Chemical Name : Leuprolide Acetate
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What is Lupron? . Lupron is related to a naturally occurring hormone called gonadotropin-releasing hormone (GnRH). GnRH influences the release of the hormones testosterone and estrogen in the body.
Lupron is used to reduce the amount of testosterone or estrogen in the body. It is used for conditions such as cancer of the prostate, endometriosis (growth of uterine lining outside of the womb), uterine fibroids, and early puberty (before 8 years of age in females and 9 years of age in males). Lupron may also be used for purposes other than those listed in this medication guide.
What should I discuss with my healthcare provider before using Lupron? . Some forms of leuprolide (e.g., Lupron injection) contain the preservative benzyl alcohol. Do not use Lupron without first talking to your doctor if you have an allergy to benzyl alcohol. Before using Lupron, tell your doctor if you have any other medical conditions. You may not be able to use Lupron, or you may require a dosage adjustment or special monitoring. Lupron is in pregnancy category X. This means that Lupron is known to cause birth defects in an unborn baby. Do not use this medication if you are pregnant or could become pregnant during treatment. It is not known whether Lupron passes into breast milk. Do not use this medication without first talking to your doctor if you are breast-feeding a baby.
How should I use Lupron? . Use Lupron exactly as directed by your doctor. If you do not understand these directions, ask your doctor, nurse, or pharmacist to explain them to you. . Leuprolide can be administered as a subcutaneous injection (under the skin), as an intramuscular (into muscle) depot injection (a shot given periodically at a doctor's office), or as an implant. Your healthcare provider will administer the depot injection or place the implant under the skin. If you are injecting leuprolide at home, your doctor or nurse will give you detailed instructions on how and where to inject the medication.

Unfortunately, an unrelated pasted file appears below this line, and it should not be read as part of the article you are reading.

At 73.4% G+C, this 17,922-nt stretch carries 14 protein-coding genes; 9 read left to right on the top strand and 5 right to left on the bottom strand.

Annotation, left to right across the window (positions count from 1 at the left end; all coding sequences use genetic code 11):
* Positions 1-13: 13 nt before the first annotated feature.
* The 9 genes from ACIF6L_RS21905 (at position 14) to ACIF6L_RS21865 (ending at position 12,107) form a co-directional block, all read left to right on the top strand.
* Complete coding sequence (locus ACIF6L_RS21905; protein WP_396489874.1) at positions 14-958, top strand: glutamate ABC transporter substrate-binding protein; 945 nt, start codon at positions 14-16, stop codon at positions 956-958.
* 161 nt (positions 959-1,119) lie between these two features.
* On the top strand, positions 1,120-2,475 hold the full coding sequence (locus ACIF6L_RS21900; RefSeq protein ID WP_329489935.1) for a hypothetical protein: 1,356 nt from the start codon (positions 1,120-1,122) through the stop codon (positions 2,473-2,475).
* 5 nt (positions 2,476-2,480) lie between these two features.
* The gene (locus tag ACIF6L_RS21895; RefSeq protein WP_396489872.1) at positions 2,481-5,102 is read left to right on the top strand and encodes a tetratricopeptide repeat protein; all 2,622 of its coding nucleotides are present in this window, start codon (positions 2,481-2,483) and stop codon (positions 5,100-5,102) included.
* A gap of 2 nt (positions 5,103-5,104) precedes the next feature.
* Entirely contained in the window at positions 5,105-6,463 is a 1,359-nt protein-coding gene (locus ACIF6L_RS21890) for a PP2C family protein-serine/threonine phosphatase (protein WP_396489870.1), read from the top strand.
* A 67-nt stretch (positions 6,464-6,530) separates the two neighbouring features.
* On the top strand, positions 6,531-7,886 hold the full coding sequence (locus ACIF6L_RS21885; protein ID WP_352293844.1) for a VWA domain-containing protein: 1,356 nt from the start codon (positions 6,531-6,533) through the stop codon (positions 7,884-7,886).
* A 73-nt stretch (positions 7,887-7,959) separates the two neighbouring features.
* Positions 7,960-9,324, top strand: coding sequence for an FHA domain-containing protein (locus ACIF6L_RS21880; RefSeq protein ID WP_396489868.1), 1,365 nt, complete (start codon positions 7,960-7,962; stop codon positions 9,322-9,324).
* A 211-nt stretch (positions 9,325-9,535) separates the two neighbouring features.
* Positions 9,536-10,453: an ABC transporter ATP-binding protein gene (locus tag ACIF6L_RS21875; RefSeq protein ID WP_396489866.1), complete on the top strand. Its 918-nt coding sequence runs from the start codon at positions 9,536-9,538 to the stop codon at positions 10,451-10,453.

Do not administer an injection if you are unsure how to properly do so, how much to inject, or how often to inject the medication. Call your doctor, nurse, or pharmacist to go over the instructions with you.
Leuprolide is injected daily, monthly, every 3 months, or every 4 months, depending on the formulation being used and the condition being treated. Different formulations of leuprolide are not interchangeable. For example, one-third of the 3-month dose cannot be used as a 1-month dose. The leuprolide implant (Viadur) is placed under the skin of the upper, inner arms by your healthcare provider and delivers medication continuously for 12 months. The implant must be removed by your healthcare provider after 12 months. It is important to use Lupron regularly to get the most benefit. There may be an increase in symptoms during the first days or weeks of treatment with Lupron. This effect will diminish with continued treatment. Your doctor may want you to have blood tests or other medical evaluations during treatment with Lupron to monitor progress and side effects.
Store Lupron vials for injection in the original carton, protected from light, until they are ready to be used. Store the vials at room temperature (below 77 degrees Fahrenheit) or in the refrigerator. Do not allow the medication to freeze if you store it in the refrigerator. . Lupron depot formulations can be stored at room temperature and should be used immediately after mixing. Eligard should be stored in the refrigerator between 30 to 46 degrees Fahrenheit (2 and 8 degrees Celsius). The product should be allowed to reach room temperature before using. Once mixed, the product must be used within 30 minutes.
Lupron Depot Side Effects : If you experience any of the following serious side effects, stop using Lupron and seek emergency medical attention or contact your doctor immediately: · an allergic reaction (difficulty breathing; closing of the throat; swelling of the lips, tongue, or face; or hives); · difficulty urinating; · bone pain; or · numbness, tingling, or weakness in the legs or arms. • Other, less serious side effects may be more likely to occur. Talk to your doctor if you experience · hot flashes or sweating; · decreased libido or impotence; · lack of energy; · depression; · breast enlargement; · nausea or vomiting; · constipation; · weakness; · dizziness; · headache; or · redness, burning, itching, or swelling at the injection site. • Any woman using leuprolide who experiences menstrual bleeding during treatment should contact her healthcare provider. • Side effects other than those listed here may also occur. Talk to your doctor about any side effect that seems unusual or that is especially bothersome.
The generic alternative is not manufatured by the company that makes the brand product.
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